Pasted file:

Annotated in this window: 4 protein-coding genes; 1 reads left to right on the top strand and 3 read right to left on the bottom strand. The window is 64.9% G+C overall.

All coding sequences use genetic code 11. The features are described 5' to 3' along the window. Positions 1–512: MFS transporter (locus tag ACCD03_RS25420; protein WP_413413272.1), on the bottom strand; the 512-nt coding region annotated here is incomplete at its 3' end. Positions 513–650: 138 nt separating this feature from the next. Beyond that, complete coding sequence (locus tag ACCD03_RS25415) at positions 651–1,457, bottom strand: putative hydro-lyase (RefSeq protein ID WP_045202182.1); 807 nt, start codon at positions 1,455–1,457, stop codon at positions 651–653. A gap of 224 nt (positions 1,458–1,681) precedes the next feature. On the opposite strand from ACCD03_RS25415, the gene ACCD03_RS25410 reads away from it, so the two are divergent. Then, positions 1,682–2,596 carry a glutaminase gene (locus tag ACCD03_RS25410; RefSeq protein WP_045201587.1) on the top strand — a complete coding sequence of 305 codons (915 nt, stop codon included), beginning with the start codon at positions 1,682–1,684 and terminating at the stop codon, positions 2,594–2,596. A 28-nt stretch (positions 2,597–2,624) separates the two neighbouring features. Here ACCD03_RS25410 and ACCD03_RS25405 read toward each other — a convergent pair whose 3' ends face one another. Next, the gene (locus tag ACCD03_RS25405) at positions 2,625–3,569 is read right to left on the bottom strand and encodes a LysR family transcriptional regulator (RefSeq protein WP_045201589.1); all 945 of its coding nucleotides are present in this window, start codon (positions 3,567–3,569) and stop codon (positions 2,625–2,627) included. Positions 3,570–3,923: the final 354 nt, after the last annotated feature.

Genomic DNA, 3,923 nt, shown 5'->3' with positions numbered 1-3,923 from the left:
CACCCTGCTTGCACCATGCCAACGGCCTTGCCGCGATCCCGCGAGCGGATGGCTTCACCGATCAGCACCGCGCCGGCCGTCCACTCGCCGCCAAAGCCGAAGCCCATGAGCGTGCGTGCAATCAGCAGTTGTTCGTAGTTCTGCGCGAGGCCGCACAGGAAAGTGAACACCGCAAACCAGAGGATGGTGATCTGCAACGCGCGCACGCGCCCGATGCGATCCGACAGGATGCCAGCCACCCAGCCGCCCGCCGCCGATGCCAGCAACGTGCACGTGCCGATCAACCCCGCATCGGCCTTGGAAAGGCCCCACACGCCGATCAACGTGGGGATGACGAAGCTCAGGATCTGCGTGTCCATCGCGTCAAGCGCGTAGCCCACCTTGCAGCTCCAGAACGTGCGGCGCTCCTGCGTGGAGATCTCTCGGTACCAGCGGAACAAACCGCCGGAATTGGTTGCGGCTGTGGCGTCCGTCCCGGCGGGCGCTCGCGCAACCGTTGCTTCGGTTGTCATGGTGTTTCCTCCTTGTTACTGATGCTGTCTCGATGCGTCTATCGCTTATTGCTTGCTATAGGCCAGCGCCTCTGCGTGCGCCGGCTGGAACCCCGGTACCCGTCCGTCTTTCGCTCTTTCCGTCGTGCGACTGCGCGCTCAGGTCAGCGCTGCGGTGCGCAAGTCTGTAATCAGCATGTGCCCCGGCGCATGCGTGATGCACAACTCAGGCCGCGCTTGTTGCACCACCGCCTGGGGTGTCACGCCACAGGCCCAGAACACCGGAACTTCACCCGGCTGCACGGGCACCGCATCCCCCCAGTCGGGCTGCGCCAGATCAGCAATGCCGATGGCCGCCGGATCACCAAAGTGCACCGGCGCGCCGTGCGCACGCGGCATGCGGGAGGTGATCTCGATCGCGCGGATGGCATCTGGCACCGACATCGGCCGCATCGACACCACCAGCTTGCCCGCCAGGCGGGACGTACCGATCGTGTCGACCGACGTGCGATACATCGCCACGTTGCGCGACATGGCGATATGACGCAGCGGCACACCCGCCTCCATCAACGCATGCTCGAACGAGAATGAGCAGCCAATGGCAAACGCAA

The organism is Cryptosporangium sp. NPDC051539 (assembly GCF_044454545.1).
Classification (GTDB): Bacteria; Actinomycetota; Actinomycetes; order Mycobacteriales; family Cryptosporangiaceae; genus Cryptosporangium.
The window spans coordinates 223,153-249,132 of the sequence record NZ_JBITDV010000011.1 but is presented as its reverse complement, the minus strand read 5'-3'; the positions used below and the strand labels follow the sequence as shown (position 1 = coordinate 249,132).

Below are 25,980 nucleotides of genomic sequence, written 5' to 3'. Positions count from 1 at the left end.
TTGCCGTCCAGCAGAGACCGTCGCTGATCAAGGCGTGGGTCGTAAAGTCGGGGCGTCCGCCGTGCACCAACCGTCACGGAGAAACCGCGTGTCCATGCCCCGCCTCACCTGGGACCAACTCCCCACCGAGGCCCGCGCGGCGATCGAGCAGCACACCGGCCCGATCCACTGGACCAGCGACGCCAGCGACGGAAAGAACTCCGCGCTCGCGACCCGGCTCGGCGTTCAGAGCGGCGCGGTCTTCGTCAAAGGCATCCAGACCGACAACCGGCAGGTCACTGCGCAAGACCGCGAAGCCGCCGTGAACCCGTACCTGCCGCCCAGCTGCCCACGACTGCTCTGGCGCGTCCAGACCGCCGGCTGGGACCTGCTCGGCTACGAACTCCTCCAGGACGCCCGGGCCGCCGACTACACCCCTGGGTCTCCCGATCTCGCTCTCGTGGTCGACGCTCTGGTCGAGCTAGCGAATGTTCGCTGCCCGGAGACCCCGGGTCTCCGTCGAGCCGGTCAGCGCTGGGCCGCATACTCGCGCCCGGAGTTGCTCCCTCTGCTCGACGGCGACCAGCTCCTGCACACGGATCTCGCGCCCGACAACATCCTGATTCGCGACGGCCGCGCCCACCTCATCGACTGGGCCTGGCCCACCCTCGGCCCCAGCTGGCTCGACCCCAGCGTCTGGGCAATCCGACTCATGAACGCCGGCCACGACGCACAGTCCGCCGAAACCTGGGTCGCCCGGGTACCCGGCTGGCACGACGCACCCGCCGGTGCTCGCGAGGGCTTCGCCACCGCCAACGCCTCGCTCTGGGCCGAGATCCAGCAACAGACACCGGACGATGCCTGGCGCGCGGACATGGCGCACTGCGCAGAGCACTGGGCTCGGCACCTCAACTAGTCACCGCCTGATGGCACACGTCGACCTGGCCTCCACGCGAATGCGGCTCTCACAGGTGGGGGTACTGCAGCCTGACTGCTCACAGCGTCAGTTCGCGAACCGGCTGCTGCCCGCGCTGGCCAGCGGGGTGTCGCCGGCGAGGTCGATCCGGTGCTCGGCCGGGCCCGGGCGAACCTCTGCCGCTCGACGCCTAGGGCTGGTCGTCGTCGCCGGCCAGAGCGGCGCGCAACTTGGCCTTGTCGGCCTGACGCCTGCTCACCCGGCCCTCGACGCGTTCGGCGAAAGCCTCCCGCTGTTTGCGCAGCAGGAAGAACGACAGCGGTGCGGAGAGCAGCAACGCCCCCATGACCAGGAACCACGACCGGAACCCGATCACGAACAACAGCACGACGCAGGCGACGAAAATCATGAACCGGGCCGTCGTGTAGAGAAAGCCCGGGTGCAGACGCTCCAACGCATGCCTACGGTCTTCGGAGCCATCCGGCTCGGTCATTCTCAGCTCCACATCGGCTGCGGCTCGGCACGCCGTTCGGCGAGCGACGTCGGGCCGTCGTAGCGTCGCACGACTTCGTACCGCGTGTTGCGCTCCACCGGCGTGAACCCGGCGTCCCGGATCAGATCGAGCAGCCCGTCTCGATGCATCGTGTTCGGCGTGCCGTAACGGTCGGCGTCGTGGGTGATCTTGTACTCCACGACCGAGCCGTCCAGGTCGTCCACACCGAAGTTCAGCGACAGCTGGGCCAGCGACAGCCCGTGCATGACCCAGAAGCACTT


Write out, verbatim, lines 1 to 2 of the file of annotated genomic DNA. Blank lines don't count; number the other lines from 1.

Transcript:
Annotated in this window: 4 protein-coding genes; 1 reads left to right on the top strand and 3 read right to left on the bottom strand. The window is 64.9% G+C overall.

All coding sequences use genetic code 11. The features are described 5' to 3' along the window. Positions 1–512: MFS transporter (locus tag ACCD03_RS25420; protein WP_413413272.1), on the bottom strand; the 512-nt coding region annotated here is incomplete at its 3' end. Positions 513–650: 138 nt separating this feature from the next. Beyond that, complete coding sequence (locus tag ACCD03_RS25415) at positions 651–1,457, bottom strand: putative hydro-lyase (RefSeq protein ID WP_045202182.1); 807 nt, start codon at positions 1,455–1,457, stop codon at positions 651–653. A gap of 224 nt (positions 1,458–1,681) precedes the next feature. On the opposite strand from ACCD03_RS25415, the gene ACCD03_RS25410 reads away from it, so the two are divergent. Then, positions 1,682–2,596 carry a glutaminase gene (locus tag ACCD03_RS25410; RefSeq protein WP_045201587.1) on the top strand — a complete coding sequence of 305 codons (915 nt, stop codon included), beginning with the start codon at positions 1,682–1,684 and terminating at the stop codon, positions 2,594–2,596. A 28-nt stretch (positions 2,597–2,624) separates the two neighbouring features. Here ACCD03_RS25410 and ACCD03_RS25405 read toward each other — a convergent pair whose 3' ends face one another. Next, the gene (locus tag ACCD03_RS25405) at positions 2,625–3,569 is read right to left on the bottom strand and encodes a LysR family transcriptional regulator (RefSeq protein WP_045201589.1); all 945 of its coding nucleotides are present in this window, start codon (positions 3,567–3,569) and stop codon (positions 2,625–2,627) included. Positions 3,570–3,923: the final 354 nt, after the last annotated feature.